Essay about Maus: A Survivor's Tale

1704 Words 7 Pages
Maus: A Survivor's Tale, by Art Spiegelman, tells the story of his father's survival in Auschwitz during the Holocaust, as well as about Art's relationship with his father, brought out through the interview process and writing the two books. The subject matter of the two books is starkly juxtaposed with the style in which it was written, that is, it is a graphic novel. In most simple terms, the story is told in a sort of comic, with characters represented as animals based on their race or nationality (Jews are presented as mice, Germans as cats, Poles as pigs, and Americans as dogs). While the cartoon had once been reserved for rather childish and light subject matter, Spiegelman has brought it to a whole new level as a medium capable …show more content…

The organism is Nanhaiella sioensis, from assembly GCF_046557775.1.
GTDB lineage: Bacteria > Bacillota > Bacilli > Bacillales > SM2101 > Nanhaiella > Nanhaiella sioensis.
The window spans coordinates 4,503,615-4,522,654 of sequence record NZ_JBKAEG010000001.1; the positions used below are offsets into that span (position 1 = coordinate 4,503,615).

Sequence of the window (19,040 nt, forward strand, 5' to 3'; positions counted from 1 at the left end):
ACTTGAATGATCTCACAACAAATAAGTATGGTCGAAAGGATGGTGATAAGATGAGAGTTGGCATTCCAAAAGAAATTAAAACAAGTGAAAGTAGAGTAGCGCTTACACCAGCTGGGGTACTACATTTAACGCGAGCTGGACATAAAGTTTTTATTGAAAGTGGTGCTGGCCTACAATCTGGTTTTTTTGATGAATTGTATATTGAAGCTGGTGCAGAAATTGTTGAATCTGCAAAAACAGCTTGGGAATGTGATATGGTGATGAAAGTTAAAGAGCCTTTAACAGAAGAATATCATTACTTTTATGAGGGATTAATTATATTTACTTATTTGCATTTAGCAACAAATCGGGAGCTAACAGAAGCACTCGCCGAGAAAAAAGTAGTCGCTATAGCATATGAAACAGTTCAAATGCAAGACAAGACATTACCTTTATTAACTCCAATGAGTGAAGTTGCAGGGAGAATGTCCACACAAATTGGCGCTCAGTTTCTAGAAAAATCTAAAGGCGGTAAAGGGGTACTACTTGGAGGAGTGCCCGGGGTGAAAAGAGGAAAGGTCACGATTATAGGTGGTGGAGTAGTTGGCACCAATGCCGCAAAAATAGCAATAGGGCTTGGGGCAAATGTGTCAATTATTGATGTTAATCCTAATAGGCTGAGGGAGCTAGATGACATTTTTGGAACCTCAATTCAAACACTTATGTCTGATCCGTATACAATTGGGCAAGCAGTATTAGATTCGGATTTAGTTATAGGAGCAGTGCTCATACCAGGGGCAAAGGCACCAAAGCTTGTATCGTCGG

The two pages begin with a frame where Art Spiegelman as the cartoonist (we know it is the Art as the cartoonist, partly due to the scene, but also in great part due to the use of masks rather than the complete animal metaphor used throughout the rest of the novel) is being interviewed by a pair of dogs, as specified earlier, signifying Americans. The characters are standing upon this pile of mice corpses with flies buzzing around them. As the frames continue, Art Spiegelman is further accosted by different groups of people. Following the dogs, a man wearing a cat mask begins to interview Art about the criticism he has been receiving in Germany. After the man in the cat mask, a person in a mouse mask asks him about Israel. Following the person in the mouse mask, another person appears in a mask that is trying to make a business offer, but the type of animal that is represented is indistinguishable. Also in this frame, the image of Art begins to shrink as he sits in the chair. In the following two final frames on the first page continue, Art's image shrinks even further until he is the size of a small child. It is even seen that he is acting like a small child as he begins to cry. On the next page the frames begin again, but all the people that were previously interviewing him have disappeared. However, in the corner of the first frame, there is a fly still buzzing around. Then in the next frame, Art makes further commentary about
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